In some embodiments, the Network may also provide mechanisms that permit alternate forms of such transactions such that the “currency” used to execute” payment” may be other than that required by the e-commerce provider. Thus, some transaction may be executed based on rendering commodities such as Network-provided “tokens” and/or credits—commodities that may be awarded and/or otherwise obtained by users at Nodes. Such commodities may, for example, result from activities such as barter, trade, purchase, contest participation, promotions, voluntary participation on Network-operated programs and/or procedures, and so forth. Such alternate payment forms may be Network-based and may incorporate third-party services. Note, however, that, in implementations, such programs may be administered by and/or related activities may be recorded by and/or records compiled and maintained by the Network-based Purchase system.

Note also that one or more DRM systems may be employed, and that the encryption/decryption infrastructure may be an independent component of the Network combined with one or more fingerprinting methods, control document methods, purchase transaction methods, and so forth within the operation of the Network. The Network may provide a control layer within which third-party services and/or local client functions are integrated to provide a content sharing system, and may further provide additional capabilities to enhance the content sharing system as deployed on the Network.

For example, the Network may support “try-before-you-buy” Sampler files even where such a service is not supported by underlying third-party services. In one embodiment, Sampler files may be encrypted using a third party encryption technology operating under control of the Network. Sampler files may be constituted from any Data Object within the Network and may be composed of any content type, including audio, video, video games, documents and/or computer programs (and other executables), and are intended to provide a user with limited use of the subject file under some set of terms. In some embodiments, the Network provides the means to convert these Sampler files to “permanent” subject files using one or more methods described above whereby the user may execute a purchase transaction and may, if appropriate, obtain an appropriate license key in the event that the subject Sampler file is provided within a DRM encryption. In various embodiments, indexing may be maintained exclusively within the Network (as in a pure peer-to-peer embodiment) or may employ content indexing from third parties, such as content or rights management providers.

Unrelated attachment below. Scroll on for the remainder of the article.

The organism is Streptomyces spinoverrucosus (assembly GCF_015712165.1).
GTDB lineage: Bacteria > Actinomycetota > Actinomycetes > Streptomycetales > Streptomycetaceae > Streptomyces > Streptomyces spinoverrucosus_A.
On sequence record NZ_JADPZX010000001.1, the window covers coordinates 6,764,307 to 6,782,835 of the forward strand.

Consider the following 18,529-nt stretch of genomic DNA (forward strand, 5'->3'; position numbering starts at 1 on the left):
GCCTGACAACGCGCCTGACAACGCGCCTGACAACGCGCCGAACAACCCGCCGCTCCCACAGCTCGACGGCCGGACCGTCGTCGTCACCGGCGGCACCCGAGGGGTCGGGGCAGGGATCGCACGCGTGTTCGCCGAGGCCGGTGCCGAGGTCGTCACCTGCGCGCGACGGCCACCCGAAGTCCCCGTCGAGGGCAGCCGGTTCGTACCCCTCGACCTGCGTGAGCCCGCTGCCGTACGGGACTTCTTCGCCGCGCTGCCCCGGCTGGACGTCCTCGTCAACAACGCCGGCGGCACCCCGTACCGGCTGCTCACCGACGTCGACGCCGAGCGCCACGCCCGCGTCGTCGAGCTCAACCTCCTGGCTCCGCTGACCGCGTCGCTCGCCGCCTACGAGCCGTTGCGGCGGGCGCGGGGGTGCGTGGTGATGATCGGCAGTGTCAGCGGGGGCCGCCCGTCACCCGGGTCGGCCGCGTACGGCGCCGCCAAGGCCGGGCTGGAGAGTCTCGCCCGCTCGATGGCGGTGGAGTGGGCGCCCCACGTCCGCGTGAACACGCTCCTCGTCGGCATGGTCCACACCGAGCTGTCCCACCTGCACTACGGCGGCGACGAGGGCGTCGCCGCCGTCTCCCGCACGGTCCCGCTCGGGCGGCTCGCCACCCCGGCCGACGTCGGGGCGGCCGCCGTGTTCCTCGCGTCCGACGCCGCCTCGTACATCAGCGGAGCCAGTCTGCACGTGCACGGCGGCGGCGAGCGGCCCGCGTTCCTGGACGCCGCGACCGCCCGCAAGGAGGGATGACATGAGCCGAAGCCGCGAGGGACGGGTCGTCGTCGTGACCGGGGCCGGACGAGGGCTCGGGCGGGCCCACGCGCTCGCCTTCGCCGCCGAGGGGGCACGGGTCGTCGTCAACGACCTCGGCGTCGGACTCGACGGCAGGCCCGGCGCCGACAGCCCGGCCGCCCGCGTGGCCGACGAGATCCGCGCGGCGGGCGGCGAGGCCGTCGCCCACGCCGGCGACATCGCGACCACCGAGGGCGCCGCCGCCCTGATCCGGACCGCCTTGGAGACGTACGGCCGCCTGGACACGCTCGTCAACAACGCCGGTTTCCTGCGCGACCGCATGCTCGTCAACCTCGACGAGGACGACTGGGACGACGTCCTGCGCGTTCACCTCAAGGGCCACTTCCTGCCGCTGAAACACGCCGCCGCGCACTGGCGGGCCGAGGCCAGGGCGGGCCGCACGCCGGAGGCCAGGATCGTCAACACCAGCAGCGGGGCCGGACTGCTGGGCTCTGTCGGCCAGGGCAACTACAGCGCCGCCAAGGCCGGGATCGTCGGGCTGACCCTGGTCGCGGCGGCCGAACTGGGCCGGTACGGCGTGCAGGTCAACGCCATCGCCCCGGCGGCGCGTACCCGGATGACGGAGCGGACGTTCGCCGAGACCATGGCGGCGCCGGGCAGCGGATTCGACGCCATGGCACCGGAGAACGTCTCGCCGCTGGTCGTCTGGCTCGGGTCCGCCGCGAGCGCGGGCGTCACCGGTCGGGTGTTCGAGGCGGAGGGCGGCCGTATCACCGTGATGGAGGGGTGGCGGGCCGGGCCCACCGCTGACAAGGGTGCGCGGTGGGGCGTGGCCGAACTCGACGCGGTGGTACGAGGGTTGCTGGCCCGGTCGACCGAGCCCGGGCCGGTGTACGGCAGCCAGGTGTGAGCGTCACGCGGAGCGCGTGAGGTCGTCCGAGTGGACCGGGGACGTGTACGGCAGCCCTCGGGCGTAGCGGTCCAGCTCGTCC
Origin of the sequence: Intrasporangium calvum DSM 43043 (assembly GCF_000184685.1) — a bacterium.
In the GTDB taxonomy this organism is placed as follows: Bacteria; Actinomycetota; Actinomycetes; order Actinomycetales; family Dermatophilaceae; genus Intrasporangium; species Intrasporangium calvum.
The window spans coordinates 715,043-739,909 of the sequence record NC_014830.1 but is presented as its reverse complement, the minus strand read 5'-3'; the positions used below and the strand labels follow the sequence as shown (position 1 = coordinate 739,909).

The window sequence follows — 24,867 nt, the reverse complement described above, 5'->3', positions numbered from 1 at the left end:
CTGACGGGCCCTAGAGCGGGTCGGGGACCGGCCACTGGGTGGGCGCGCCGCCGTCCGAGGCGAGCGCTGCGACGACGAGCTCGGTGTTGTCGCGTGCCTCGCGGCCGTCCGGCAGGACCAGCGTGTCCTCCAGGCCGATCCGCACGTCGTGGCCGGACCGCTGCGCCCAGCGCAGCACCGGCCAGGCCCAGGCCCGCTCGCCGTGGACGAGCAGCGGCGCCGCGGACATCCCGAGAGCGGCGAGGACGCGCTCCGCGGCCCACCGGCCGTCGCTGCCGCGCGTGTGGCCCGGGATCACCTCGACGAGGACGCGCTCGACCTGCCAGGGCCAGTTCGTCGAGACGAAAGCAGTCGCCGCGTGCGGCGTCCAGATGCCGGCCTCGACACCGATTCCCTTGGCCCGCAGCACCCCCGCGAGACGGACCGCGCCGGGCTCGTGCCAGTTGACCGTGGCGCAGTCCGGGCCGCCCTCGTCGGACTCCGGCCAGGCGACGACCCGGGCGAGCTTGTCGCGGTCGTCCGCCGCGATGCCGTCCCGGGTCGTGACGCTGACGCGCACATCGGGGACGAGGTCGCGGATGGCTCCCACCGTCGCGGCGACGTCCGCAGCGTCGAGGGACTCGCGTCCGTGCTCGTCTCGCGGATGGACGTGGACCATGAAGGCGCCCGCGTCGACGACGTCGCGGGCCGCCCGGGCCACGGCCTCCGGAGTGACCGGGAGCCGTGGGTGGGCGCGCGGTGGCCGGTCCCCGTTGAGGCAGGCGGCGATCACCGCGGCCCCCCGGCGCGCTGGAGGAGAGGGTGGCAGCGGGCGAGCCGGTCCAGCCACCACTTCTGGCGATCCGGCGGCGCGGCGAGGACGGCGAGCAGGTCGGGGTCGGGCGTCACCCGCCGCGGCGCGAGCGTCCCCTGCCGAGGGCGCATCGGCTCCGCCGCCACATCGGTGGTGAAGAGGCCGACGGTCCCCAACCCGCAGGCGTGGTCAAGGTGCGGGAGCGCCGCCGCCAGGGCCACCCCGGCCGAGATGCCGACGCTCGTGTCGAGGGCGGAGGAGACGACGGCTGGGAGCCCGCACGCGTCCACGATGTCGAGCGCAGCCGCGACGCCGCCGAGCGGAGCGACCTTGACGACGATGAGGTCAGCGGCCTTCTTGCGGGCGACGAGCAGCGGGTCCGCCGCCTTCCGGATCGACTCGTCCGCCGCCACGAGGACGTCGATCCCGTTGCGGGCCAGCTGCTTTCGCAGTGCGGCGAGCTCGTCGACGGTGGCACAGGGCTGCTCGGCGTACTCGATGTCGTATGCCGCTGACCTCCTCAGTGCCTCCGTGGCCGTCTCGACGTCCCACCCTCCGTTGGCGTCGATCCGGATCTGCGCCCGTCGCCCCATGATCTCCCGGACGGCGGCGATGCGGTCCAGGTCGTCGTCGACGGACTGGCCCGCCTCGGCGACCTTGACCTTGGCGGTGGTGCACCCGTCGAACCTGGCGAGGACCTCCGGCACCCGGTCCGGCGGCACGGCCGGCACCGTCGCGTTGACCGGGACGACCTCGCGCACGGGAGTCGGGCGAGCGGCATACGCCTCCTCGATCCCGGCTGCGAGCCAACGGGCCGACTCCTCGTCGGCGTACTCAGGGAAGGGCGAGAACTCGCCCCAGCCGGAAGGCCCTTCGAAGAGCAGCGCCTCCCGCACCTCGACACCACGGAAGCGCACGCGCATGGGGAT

As an example, Music Samplers may be provided within the Network by a number of means and in a number of forms. But note that these various forms of Music Sampler files may co-exist within the Network, and that the methods and/or data that support these forms may be shared. Thus, in embodiments, the service-provided control documents may contain rules governing the Music Sampler files, but in some instances those rules may be superceded and/or supplemented by rules that may be contained within and/or generated by and/or which may be maintained by and/or which may be administered by non-service provided components within the Network and which, therefore, may not be supported by the relevant control-document service. Thus, as regards the creation of and/or control over, and/or access to and/or distribution of and/or purchase-based conversion of Sampler files (including Music Sampler files), the control skein provided by the Network may extend the functionality provided by non-Network services that may be integrated within the Network.

One such example is a Network-based system that enables the creation of and/or management of and/or control over and/or re-play of and/or purchase-conversion of the Music Sampler files. Such Sampler files may (in some cases) provide (prior to purchase) to a Node a degraded and/or otherwise modified form of the same file that would be delivered if and when the Sampler is purchased. Thus, in some instances, the Sampler may contain one or more “voiceover” announcements, for example, and this announcement may, in this case, constitute the degradation. In this instance, the announcement may be permanently impressed on the Music file (as in “mixed” within the content), and in some such cases, the Musical Sampler file may be identical to that of the purchased file except for the inclusion of this voiceover. In other cases, the voiceover may be stored at some location (including within the Node or at a remote location) and “mixed” into the file during playback. In variations of this technique, the voiceover may be streamed from one or more locations in the Network and mixed with the subject file at runtime. In other cases, the announcement may be appended to the Sampler file and retrieved and mixed during playback. In other cases, the Sampler file may be converted to a different and/or lesser quality such that the subject musical data may be filtered (such that all or some portion of the file might be bandlimited) and/or may be encoded at lower bit rate. Such “lower audio quality” Samplers may or may not include a voiceover announcement. But note that such announcements may be dynamically “mixed” into any Sampler at any time—and/or may, alternatively, be removed—depending on the requirements mandated by the content rights-owner. Note also, however, that some Samplers may have no degradation of any kind and/or may have degradation removed and/or added, as above.